Shakespeare’s expressions of gender-ambiguity and sexuality through characters such as Viola and Lady Macbeth both magnify the societal norms during the Elizbethan era. Lady Macbeth’s plea to be stripped of her physical sex is fueled by her obsession with power. Her calls for “direst” cruelty only implies her desire to be cruel enough, or man enough, to conduct the plan. It was often believed that a woman who refused to behave like one was possessed by a demon. This idea of women believing in changing their sex was considered so far beyond rational that they were deemed ‘sick’, which foreshadows the latter events in Macbeth. Thus, after examining both Viola and Lady Macbeth, two characters that demonstrate Shakespeare’s transgender motifs and use of gender ambiguity, it is only fair to analyze a character that suffers from the product of patriarchy itself.
Shakespeare’s Othello was strongly influenced by the patriarchal conditioning and culture of the Elizabethan Era. Othello allowed for a setting that portrayed women as inherently promiscuous, due to the time period that it was set in. Throughout the play, all three women, Desdemona, Emailia, and Bianca, all fall victim to the man they commit themselves to. Desdemona is arguably the character that is most affected by the ‘social conditioning’, that is domestic abuse. Having been told that Desdemona had an affair with Cassio, Othello verbally abuses Desdemona by calling her a whore, a commoner, and a devil. Othello made violent threats to harm and kill Desdemona, which gradually escalated throughout the play until he murders her. When Emilia asks Desdemona after she has been fatally wounded, “Oh, Who hath done this deed?”–she responds “Nobody. I myself. Farewell” (5.2.136-138). Desdemonna herself struggles to identify her abuse out of fear and inferiority. Her response is a measure of how subordinate women had become during this time to their husbands, despite their innocence. Shakespeare’s portrayal of this domestic violence from Othello taps into the dark reality of what some women face today. This enforces the idea that women were constantly targeted and victimized regardless of their innocence.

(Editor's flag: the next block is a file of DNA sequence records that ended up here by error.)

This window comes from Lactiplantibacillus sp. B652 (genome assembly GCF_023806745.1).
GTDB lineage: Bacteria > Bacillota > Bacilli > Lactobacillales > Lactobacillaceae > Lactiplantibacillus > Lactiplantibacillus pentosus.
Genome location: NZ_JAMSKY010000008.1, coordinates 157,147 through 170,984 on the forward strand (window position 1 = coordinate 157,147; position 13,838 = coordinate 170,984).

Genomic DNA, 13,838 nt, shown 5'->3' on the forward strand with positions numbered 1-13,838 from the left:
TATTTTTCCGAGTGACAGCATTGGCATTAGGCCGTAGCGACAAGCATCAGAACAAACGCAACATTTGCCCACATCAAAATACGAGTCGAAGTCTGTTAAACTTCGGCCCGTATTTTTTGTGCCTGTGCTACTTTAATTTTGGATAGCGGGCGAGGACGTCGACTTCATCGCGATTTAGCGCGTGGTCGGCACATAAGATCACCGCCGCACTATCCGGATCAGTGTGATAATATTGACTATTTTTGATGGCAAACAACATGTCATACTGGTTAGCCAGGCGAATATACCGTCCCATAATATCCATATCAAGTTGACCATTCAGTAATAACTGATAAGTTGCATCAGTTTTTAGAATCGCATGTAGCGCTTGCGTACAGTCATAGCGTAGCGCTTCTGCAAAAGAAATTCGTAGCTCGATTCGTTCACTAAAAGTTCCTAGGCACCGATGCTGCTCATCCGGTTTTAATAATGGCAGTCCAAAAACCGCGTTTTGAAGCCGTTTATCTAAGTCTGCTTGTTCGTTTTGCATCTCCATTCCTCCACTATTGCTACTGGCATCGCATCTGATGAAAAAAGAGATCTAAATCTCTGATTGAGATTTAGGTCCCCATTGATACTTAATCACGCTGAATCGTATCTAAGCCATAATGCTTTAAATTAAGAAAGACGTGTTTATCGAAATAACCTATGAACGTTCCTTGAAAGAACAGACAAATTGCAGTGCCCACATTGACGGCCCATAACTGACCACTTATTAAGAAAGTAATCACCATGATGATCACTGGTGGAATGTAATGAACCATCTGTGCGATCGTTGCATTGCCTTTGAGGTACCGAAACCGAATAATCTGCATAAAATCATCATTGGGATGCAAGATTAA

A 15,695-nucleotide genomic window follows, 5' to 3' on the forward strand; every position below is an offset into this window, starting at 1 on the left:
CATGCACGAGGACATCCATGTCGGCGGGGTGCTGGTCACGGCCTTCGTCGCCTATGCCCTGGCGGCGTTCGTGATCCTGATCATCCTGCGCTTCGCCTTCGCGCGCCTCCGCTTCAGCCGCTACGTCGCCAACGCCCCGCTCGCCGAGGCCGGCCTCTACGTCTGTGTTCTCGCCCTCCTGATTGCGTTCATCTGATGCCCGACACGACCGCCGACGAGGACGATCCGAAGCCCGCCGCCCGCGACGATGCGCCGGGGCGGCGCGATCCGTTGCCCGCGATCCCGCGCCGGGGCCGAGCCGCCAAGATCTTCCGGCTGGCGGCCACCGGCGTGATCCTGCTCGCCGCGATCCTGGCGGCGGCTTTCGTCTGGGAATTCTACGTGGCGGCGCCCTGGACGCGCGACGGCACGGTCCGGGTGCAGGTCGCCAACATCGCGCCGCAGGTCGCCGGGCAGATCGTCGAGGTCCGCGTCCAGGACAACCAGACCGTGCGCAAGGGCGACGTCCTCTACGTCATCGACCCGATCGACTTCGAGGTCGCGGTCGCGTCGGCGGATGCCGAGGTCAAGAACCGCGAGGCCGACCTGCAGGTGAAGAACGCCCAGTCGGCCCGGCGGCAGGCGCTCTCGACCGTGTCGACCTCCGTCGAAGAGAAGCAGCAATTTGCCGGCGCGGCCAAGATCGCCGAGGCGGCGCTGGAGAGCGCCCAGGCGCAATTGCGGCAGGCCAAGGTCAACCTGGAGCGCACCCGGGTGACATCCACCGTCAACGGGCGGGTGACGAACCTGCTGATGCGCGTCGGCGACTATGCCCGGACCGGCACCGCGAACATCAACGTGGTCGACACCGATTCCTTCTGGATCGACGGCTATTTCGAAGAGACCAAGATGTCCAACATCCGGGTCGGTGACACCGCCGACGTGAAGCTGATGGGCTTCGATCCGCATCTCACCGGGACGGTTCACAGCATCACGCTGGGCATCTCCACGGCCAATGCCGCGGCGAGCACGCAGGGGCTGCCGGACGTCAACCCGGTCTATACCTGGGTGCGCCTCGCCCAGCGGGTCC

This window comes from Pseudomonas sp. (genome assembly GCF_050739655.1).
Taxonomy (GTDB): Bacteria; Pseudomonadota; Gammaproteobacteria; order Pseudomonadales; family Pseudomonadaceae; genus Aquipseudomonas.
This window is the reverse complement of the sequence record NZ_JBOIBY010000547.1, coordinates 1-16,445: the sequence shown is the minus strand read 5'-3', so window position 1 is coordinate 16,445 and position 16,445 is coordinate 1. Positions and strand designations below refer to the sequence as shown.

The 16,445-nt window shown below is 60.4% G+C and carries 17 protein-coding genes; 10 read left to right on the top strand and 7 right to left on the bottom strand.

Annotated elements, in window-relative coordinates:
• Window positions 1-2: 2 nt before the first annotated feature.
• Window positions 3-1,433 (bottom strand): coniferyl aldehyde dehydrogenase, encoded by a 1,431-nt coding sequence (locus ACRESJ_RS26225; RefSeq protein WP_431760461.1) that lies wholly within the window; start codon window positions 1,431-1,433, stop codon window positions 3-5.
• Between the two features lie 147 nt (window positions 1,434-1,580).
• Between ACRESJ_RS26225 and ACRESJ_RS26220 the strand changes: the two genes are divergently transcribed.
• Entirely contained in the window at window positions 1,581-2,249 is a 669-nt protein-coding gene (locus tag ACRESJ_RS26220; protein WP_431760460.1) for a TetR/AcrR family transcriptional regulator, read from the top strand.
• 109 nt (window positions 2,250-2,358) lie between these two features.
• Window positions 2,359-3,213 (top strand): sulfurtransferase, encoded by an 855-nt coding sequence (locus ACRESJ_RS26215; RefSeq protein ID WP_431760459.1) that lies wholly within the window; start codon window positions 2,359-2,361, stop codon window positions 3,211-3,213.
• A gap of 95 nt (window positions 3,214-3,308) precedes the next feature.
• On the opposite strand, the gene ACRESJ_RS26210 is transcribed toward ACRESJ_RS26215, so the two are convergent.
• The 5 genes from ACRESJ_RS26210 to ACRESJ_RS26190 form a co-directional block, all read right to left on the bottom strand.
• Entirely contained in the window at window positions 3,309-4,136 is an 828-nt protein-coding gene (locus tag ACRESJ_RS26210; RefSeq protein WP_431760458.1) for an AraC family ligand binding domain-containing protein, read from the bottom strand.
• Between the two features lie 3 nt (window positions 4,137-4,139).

The way that Shakespeare portrays the typical 16th century woman holds similar truth to what we experience today. Analyzing this particular scene from a modern perspective, the resemblance between a play written nearly four centuries ago to modern reality is uncanny to say the least. Shakespeare’s themes of abuse and objectifying women in Othello is present in our world today. Much like Twelfth Night and Macbeth, the victims of the story are those subject to the products of patriarchy.
In conclusion, Shakespeare viewed the social normalities of sexuality and gender in a new light and sought to deconstruct them in his plays. Shakespeare’s writings were influenced by a patriarchy that controlled the roles in society for both men and women, but rather than accepting those stereotypes he exposes the truth of a culture enveloped in masculine superiority. His method for deconstructing social norms allowed plays like Othello, Macbeth, and Twelfth Night to be light-hearted plots with emotionally captivating characters. Shakespeare will continue to be studied because his plays are constantly reinterpreted from a contemporary perspective as society evolves. Shakespeare’s patriarchal approach to theatre is what allowed him to interpret the society that he lived in, expose its flaws, and remain loved for his gift of storytelling.